Stephen Newman

Travels With Curtis by Stephen Newman

“Hey, Newman, how long has it been since you’ve gone outside?” Curtis asked me as I was at the microwave, cooking my famous Thai Pasta Bowl (carrots, celery, ramen, peanut butter, soy sauce, cilantro, and sriracha sauce).

I had to think about my answer, which should automatically tell you (and me and everyone else) that it’s been too long. “Um, I actually went out about 10 days ago with Burghart,” I said meekly, hoping this would be an acceptable answer.

“Wanna go out with me at 12?” Curtis asked. Sure, I’d go, as long as it wasn’t snowing. (The weather channel said it was supposed to snow today around Orofino.) So I hurried to finish my Thai food, not even taking the time to wipe the excess peanut butter off my plastic spork, then I quickly put my shoes on and grabbed my denim coat. (It was issued to me over two years ago, and I believe this is the first time I’ve ever actually worn it. It’s nice and warm!)

Let’s back up a bit. Curtis is an interesting character. For a month or two, he was my bunkmate, when I was living in a 12-man open dorm. Some of the other inmates referred to him as the “Bridge Critter” because he stayed up all night, slept all day, and was a bit of a pack-rat. The guy keeps everything — old pieces of fruit, chiquita stickers off bananas, empty microwave popcorn bags, and so forth. He also had a collection of about three months’ worth of newspapers stacked at the edge of his bed. Being below him, I always worried they’d fall off in the middle of the night and land on my face. You could tell by the way he lived that he had probably been homeless on more than one occasion. He never washed his sheets, not once while we were bunkmates, and you could smell his dirty blankets from afar. Even though he couldn’t find time to change his bedding, he never missed a day of worship in the chapel. (When I say “the chapel” what I mean is the small little room, adjacent to the hallway in the basement, with a piano in the corner and an old shuffleboard game painted on the floor. If you’re looking for pews or stained glass windows, this isn’t the chapel for you.)

Aside from all that, Curtis has always been a nice enough guy. He has an unusual sense of humor, which I happen to get…most of the time. And aside from his smelly sheets, he’s been a decent and respectful guy.

We got outside, and Curtis asked, “So, what do you feel like talking about?”
“Hmm…we could talk about all the idiots on our unit. That’s usually what I talk about when I come outside. Good gossip,” I said.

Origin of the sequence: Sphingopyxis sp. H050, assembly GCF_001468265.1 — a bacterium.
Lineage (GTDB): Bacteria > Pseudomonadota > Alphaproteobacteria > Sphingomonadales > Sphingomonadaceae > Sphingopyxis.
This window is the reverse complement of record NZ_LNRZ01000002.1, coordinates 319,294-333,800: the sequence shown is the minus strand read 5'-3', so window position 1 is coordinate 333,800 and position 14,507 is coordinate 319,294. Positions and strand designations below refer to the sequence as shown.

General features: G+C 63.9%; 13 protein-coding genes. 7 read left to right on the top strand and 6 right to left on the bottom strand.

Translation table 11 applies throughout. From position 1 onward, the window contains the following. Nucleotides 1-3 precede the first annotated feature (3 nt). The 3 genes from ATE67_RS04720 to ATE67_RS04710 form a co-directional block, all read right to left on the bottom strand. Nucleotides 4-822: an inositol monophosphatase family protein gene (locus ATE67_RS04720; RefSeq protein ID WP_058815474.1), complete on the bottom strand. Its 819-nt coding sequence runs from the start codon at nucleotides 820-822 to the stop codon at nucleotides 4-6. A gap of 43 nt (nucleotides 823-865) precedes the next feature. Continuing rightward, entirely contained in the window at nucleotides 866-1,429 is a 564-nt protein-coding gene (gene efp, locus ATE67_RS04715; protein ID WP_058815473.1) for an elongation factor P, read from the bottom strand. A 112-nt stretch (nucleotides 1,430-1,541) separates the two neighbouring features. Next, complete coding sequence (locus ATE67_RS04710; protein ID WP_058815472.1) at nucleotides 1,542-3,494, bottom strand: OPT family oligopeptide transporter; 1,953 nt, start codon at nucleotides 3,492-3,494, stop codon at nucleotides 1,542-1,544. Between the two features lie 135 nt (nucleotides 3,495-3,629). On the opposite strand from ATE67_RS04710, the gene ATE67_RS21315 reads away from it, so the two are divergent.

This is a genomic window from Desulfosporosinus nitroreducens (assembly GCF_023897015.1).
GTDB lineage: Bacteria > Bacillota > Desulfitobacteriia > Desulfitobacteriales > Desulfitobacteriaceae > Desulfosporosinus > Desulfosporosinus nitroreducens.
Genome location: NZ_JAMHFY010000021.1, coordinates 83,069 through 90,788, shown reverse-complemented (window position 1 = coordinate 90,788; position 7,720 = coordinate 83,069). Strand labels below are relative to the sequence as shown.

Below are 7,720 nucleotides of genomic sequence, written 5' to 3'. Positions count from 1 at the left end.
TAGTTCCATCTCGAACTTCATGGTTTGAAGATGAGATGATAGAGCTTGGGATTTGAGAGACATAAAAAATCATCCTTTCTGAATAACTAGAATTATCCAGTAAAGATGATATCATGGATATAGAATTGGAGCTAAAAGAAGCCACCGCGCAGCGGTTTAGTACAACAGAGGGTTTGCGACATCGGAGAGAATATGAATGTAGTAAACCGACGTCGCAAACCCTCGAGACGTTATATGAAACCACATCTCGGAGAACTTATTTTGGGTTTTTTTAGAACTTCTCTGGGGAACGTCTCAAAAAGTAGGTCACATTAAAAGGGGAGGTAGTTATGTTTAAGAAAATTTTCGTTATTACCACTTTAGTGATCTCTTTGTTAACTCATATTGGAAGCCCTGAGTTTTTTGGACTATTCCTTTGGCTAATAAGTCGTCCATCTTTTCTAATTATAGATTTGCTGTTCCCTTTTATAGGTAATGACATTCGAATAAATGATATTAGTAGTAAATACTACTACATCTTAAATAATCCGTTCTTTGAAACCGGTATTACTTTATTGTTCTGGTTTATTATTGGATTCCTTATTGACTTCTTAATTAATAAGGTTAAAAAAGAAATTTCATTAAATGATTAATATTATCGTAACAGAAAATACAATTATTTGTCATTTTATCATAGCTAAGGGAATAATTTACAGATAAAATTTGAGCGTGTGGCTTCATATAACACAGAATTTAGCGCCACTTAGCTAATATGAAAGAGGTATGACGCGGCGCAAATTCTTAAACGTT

“Nah. That’s too negative. And besides, it would take all day. We couldn’t really cover it all in an hour,” Curtis replied. “I have two possible topics we can discuss. One, I have a really interesting gyrocopter story, if you’re familiar with gyrocopters and you like flying. Or two, I was thinking we could talk about church, and your involvement with Jesus Christ. I like you and I don’t want to see you burn in hell for all of eternity.”

In the past, this would have made me uncomfortble, perhaps even upset or angry. But I told myself, at that very instant, that this is going to give me some great material for my next blog. So I very smoothly and politely replied, “In that case, let’s talk about the gyrocopter.” And without missing a beat, Curtis proceeded to tell his story.

We walked several miles around the track, and I thought that this might be a nice weekly feature for InmateBlogger. Each week, I could take a walk outside with an inmate who I rarely, if ever, speak to. We could talk for an hour, and I could learn new and interesting things from him, which I could share with you. (My ex brother-in-law, Jack, once pitched the idea of a documentary TV series called “Dinner for your Story,” where he would take a homeless person out to a nice dinner and interview them about their life and about how they ended up where they are. I always liked the idea, and loved the name.). Of course, I’m not going to share anything private or anything they wouldn’t want me to share. But maybe each week I’d learn about a new and unique topic…like a gyrocopter. This would also give me incentive to get outside and burn some calories. It’s just an idea…we’ll see how it goes.